Our Rod Duncan took a trip from his hometown in Leicester, UK, over the pond to Seattle for the Philip K. Dick Awards, which are held at the city’s famous Norwescon. Here’s his take on the experience:

Daleks and Dothraki – home from home in Seattle

The guy sitting opposite is chain reading manga, the couple in the seats behind are debating the evolution of Pokemon and someone has just asked for help stowing a four foot long wooden sword in the overhead rack of the train carriage.  I’m thinking – Wow! All these people must be going to Norwescon just like me.

It turns out they’re not. Nor is the helpful woman in a kimono and orange wig who later gives me directions to the convention hotel. It might be there’s something else going on. Or it might be that, hey, Seattle’s just that kind of place.

Crucially for me, Seattle is the place where the Philip K. Dick Award has been handed out every year since it began in 1982. And this year – you could knock me down with a Brontitallian feather – my novel, The Bullet Catcher’s Daughter, has somehow made it to the shortlist.

Philip K. Dick gave us stories now recognised as seminal. But at the time – printed in paperback books and pulp magazines – they received little attention from those ‘serious’ commentators, who only deigned to review hardcover tomes. Thus the award, established in his memory, fittingly celebrates science fiction published in paperback original.

Having stepped into the convention hotel, feeling distinctly nervous, I’m greeted by the familiar face of a fellow traveller. I may be eight time zones from home, but the being in front of me has come all the way from Skaro. At one time, a Dalek would have had me hiding behind the sofa but here I want to hug it. (It’s it been signed by Alex Kingston. Don’t judge me.)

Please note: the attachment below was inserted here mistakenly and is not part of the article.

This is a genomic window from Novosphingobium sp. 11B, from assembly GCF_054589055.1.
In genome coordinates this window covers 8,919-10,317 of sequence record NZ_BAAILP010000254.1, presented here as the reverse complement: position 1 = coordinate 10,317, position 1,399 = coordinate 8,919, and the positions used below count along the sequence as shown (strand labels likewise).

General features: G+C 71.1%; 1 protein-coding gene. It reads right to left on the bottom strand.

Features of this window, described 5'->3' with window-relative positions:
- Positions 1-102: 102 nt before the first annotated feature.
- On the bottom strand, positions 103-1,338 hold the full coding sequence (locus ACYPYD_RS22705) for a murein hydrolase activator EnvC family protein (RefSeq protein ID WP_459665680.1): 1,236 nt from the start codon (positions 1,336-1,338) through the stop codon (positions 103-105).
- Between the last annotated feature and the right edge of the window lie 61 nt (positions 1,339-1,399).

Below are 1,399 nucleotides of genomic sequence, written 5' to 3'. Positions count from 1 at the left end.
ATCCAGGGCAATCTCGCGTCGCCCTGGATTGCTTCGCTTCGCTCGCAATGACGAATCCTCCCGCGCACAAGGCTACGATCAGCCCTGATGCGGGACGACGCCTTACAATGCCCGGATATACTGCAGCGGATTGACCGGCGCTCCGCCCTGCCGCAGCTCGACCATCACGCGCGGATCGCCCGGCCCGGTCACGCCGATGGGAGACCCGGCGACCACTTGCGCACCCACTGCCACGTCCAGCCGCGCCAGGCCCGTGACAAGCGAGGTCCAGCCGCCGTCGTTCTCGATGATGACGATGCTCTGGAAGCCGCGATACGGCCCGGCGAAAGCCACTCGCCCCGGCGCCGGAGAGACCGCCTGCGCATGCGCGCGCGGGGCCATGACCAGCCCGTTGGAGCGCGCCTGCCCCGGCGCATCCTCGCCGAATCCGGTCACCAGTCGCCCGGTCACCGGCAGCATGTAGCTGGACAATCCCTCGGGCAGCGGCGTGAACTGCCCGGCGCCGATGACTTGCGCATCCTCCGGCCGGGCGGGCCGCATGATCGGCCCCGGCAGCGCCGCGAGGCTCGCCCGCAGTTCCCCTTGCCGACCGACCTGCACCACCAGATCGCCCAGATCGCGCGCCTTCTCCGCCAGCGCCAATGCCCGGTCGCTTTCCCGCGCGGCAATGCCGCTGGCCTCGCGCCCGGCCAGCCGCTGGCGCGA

As I’m grinning at it trundling around the lobby, the Khaleesi and Drogo stroll past. I notice a couple of steampunk explorers checking into the hotel and an Enterprise crewmember is weaving through the crowd carrying what seems to be a boxed tabletop game.

Perhaps I’m not so far from home after all.

Any Norwescon member reading this will guess what follows for me over the weekend – I’m made welcome, I meet like-minded people, make lots of new friends, we wallow in geekiness and an outpouring of creativity.

But in the midst of all that, I have the PKD ceremony to negotiate. It’s my opinion that the books on the shortlist all stand alongside each other in quality. But they set out to achieve different things. Some are considerably more audacious than The Bullet Catcher’s Daughter – which makes them better suited for this particular award.

The result of my analysis is this – I’m expecting to not win. And that’s a good headspace for me to occupy. I’ve been up for prizes before and ended up disappointed. Frankly, disappointment stinks. With this award, I’m concentrating on being happy to have been nominated. It’s a celebration, after all.

But then people start messaging me on Twitter and Facebook, saying ‘Good luck!’ and ‘I hope you win!’ And a little voice in my head starts to whisper, ‘Better write an acceptance speech just in case. You never know…’